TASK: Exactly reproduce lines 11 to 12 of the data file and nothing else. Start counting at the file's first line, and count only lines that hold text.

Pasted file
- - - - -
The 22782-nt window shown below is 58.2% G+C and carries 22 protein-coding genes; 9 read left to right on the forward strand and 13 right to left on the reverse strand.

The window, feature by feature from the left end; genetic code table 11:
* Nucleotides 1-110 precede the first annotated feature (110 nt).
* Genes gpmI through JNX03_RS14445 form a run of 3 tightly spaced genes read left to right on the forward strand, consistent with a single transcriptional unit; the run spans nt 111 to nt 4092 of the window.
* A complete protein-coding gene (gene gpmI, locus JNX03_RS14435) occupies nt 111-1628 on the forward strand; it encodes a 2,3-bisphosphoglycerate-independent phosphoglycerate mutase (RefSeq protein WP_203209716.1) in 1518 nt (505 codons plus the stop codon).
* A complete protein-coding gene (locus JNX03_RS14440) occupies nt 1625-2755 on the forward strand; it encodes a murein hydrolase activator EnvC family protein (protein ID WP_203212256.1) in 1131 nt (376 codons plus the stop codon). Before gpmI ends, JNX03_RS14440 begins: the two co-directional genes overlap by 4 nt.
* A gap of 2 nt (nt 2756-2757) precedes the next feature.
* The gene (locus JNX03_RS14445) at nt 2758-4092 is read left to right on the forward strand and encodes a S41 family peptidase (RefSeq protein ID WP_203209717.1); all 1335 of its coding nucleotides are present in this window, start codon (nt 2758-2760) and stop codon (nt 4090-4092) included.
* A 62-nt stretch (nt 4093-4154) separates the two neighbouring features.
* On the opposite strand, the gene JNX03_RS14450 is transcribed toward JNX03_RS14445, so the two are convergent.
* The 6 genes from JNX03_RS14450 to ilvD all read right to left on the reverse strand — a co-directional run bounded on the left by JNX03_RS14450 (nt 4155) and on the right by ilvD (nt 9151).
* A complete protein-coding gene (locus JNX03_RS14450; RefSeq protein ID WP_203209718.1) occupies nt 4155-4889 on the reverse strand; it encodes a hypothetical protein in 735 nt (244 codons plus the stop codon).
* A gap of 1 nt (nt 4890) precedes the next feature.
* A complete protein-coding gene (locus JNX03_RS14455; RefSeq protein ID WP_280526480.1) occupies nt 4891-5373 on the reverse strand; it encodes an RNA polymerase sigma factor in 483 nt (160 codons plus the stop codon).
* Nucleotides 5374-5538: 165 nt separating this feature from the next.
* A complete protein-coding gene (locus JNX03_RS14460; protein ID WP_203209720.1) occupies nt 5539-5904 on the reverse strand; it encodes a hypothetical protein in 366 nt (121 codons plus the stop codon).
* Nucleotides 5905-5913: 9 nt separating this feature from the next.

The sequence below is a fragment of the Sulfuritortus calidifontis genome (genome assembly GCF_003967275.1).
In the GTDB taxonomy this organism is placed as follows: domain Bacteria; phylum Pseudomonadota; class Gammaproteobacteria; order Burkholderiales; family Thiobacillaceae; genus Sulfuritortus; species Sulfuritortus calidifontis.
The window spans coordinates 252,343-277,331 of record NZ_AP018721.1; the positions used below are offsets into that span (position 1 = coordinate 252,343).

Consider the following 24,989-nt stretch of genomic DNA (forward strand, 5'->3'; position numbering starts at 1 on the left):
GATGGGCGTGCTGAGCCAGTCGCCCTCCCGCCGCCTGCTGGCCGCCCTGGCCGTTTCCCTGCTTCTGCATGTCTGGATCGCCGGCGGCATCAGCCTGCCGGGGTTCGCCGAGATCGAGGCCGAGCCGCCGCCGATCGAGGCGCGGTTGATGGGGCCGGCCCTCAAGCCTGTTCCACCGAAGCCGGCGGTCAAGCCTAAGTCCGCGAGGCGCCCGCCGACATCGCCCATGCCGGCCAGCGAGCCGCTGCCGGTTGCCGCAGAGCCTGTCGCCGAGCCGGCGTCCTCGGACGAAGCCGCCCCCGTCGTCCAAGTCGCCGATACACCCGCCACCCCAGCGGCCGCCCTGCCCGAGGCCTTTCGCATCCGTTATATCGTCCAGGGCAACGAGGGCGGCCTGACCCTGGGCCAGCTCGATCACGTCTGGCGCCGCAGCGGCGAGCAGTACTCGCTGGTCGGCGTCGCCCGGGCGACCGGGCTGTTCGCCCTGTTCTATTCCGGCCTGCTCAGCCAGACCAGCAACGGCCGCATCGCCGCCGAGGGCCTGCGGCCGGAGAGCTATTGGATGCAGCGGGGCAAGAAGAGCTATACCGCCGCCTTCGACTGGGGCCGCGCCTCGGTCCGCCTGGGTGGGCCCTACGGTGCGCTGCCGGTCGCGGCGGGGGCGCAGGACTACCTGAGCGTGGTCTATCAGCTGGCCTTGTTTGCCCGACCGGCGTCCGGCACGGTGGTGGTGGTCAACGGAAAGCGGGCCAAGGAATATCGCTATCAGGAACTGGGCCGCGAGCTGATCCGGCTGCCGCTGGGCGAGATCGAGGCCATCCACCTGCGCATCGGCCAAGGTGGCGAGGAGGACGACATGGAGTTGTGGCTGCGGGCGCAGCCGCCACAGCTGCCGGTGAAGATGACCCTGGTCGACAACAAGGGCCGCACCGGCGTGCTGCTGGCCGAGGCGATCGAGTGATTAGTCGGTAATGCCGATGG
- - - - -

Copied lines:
* The 6 genes from JNX03_RS14450 to ilvD all read right to left on the reverse strand — a co-directional run bounded on the left by JNX03_RS14450 (nt 4155) and on the right by ilvD (nt 9151).
* A complete protein-coding gene (locus JNX03_RS14450; RefSeq protein ID WP_203209718.1) occupies nt 4155-4889 on the reverse strand; it encodes a hypothetical protein in 735 nt (244 codons plus the stop codon).